Of course Smith’s plans usually involved a great deal of mayhem culminating in things blowing up – very apropos considering the massive market blow up this week. The plan in Monday Morning’s Alert to Members, which was titled "Cashing in Longs and Back to Cashy and Shortish" was pretty straight-forward:
If you want to play this rally for more upside, you can still short the VIX (we did the Aug $19 puts on Friday for $1, now 1.20) or play gold down with the GLL Aug $22s, that are still .35 or the GLD Aug $155 puts at .72 BUT I’m not really believing things are fixed so these are SPECULATIVE plays to follow the rally – WHICH I DON’T BELIEVE IN. Clear?
What I do believe in is shorting the Dow with DIA Aug $119 puts at $1.20 or the SQQQ Aug $21/23 bull call spread at .85, selling the Sept $19 puts for .55 for net .30 on the $2 spread.
USO Weekly $38 puts are .44, 20 of those in the $25KP for $880! (longs are, of course off).
Let’s be straight about that, all the short-term long, including the ones in the Income Virtual Portfolio – are DONE. This was the pop we hoped for and now it’s done and back to cash!
The VIX puts are, of course dead with the VIX now at 31.66 but the Aug $22 GLL calls are still .15 (down 57%) and the GLD Aug $155 puts are now .95 (up 32%) thanks to that same rise in the VIX. Not bad for trades I did not believe…
by phil - July 9th, 2011 6:39 am
Here we go again!
After a very wild ride tracking our VERY aggressive virtual portfolio, we closed out the first half with $53,942 – up 115% for the first half of the year and, since we put $11,630 back in the bank above $25,000 from last year’s $10,000 virtual portfolio, that brings us to a grand total of $65,722 – up 555% from the $10K we started with last year. Our goal in this small, aggressive virtual portfolio is $100K but forget the extra $15,722 – as I said last week, that’s our starting basis with a nice profit so we put that back into nice, safe, conservative investments (like our Income Virtual Portfolio) and that leaves us $50,000 to play with.
Our first week of trades has already been very interesting. Make sure you to read the original post and the update if you haven’t already to get an idea of what we are trying to learn by following this "hyper-aggressive" virtual portfolio model – especially last quarter’s lesson on taking those profits off the table and working on those losers. Our "biggest loser" of last quarter was, of course, FAS and those Aug $23 calls hit $5 last week (we are already out), which is $40,000! Anytime you can roll and DD a position in a $25,000 virtual portfolio that eventually cashes out for $40,000 – you will probably come out well…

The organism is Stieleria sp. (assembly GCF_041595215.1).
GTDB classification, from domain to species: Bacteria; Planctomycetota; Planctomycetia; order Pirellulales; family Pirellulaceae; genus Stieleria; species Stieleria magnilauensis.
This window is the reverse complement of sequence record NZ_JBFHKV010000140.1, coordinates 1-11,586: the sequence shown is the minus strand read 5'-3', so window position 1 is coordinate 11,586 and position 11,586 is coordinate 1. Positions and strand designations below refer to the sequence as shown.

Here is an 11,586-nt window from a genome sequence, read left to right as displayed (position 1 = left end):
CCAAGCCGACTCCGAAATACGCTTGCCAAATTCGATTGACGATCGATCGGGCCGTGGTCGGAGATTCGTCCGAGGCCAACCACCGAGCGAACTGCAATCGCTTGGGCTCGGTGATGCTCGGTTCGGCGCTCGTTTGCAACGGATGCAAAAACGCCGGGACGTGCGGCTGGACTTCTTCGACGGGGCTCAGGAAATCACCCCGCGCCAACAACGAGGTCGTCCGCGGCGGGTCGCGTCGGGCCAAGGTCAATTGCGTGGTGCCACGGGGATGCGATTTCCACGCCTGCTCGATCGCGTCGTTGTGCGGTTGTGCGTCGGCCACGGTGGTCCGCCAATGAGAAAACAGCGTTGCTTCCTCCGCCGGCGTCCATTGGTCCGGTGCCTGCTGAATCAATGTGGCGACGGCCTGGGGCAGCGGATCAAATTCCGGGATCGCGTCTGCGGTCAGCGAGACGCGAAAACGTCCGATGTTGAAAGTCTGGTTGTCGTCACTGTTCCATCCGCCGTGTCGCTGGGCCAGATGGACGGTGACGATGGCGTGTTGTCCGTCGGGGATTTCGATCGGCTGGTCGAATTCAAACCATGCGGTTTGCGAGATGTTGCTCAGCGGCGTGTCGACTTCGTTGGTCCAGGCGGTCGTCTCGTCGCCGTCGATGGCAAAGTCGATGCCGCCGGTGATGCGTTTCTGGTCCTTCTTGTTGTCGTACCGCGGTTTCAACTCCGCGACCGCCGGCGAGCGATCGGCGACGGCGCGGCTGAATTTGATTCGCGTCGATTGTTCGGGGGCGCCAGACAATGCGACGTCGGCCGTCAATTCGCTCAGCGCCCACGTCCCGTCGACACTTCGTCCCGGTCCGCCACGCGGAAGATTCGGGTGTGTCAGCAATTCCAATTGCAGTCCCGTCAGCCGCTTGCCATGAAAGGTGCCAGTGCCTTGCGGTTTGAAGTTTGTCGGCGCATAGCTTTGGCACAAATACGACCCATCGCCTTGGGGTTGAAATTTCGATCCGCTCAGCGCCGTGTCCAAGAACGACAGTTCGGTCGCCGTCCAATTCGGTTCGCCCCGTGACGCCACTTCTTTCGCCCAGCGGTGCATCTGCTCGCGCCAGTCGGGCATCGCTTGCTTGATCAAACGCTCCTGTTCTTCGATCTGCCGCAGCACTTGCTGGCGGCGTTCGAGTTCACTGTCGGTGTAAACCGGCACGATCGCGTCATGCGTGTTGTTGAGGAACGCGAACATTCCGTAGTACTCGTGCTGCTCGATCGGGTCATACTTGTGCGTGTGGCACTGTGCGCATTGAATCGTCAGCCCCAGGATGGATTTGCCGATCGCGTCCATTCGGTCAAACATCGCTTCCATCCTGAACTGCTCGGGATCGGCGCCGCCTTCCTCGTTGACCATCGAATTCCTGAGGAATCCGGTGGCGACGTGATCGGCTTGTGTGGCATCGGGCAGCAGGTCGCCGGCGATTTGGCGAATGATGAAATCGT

The problem is mainly in learning how to stick with a position like that and that requires a lot of conviction because there were dozens of opportunities to panic out with a loss and that’s why we practice this kind of trading – you need to get the experience in playing these out over time so that you can learn to BELIEVE in the strategy and, even then, it should only be used in places where you REALLY have a very good reason to believe a stock or ETF will, eventually, come back sharply enough to make all the work pay off – because it’s a LOT of work!
Of course, no one makes 100% every six months by taking it easy, right? Practice, practice, practice with virtual trading until you get comfortable with the strategies and, even then, use them sparingly. This aggressive virtual portfolio is meant to be a small part (10% or less) of a larger, more conservative virtual portfolio, like our nice,…
by phil - June 25th, 2011 7:55 am
Option Sage Submits:
When driving a car and some object appears on the road ahead do you usually run right over it or do your best to avoid it?
Don’t we all take action in real-life based on the new information we receive that changes the old paradigm? Take the first two guys in this video: Who would you rather be, the first or the second guy? While the second gentleman reacts and looks ridiculous in so doing, he’s the guy that is more likely to survive when real disaster hits because he’s reacting to new information. In fact he doesn’t even know what’s making everyone else react, he just knows that when 99% are moving one way in panic, it’s best not to fight the crowd or he will be trampled. It’s no different in the market. Pride, ego and old theses have no place when new information directly contradicts an existing trade.
This week, we used DIA and QQQ puts and calls to "react" to quick changes in the market while we waited for better information before making more permanent changes in our positions. This gave us the benefit of the
by phil - June 11th, 2011 6:08 am
That’s how much money our oil futures trade ideas generated over the past two weeks and I certainly hope everyone got a piece of theirs but, out of curiosity, how did our other trade ideas do in this terrible market? We track our virtual portfolios but we have many trade ideas during members chat on both sides of the fence so let’s take some time to review what worked and what didn’t work as the Dow dropped 500 points since the holiday.
Keep in mind this is just virtual performance and I’ll do my best to not miss anything and I’m going to include the Friday before the holiday weekend so we can review what our mind-set was as we set ourselves up for the long weekend as well as how we handled the moves since in both our daily posts and our Member Chat. I’m not going to narrate each day, that’s what Stock World Weekly is for – I’ll just make quick comments on the trades when appropriate. Keep in mind, with all options trading, once you make a quick 20%, you should be looking for the exits (see our Strategy Section) by setting stops (and we also stop out with a 20% loss of course) – we are just lucky when we happen to do better.
In the main post (main post trade ideas can be read daily by Report Members or higher – the rest are in our Private Member Chat), I discussed shorting oil futures off our $101.90 (at the time) target. We didn’t like waiting for $102 because sometimes it failed. Oil finished at $99 this week but was as low as $97.24 as we put pressure on the NYMEX pump crew by accepting their bogus offers to buy oil over $101 per barrel. This post was the first one where I decided to go public with what we were doing, hoping to break the back of the market manipulators at the NYMEX by letting as many people as possible in on the trade. This is also where I laid out our bearish fundamental case for oil so good for review. My comment in the morning post was:
As I mentioned yesterday, this week’s action is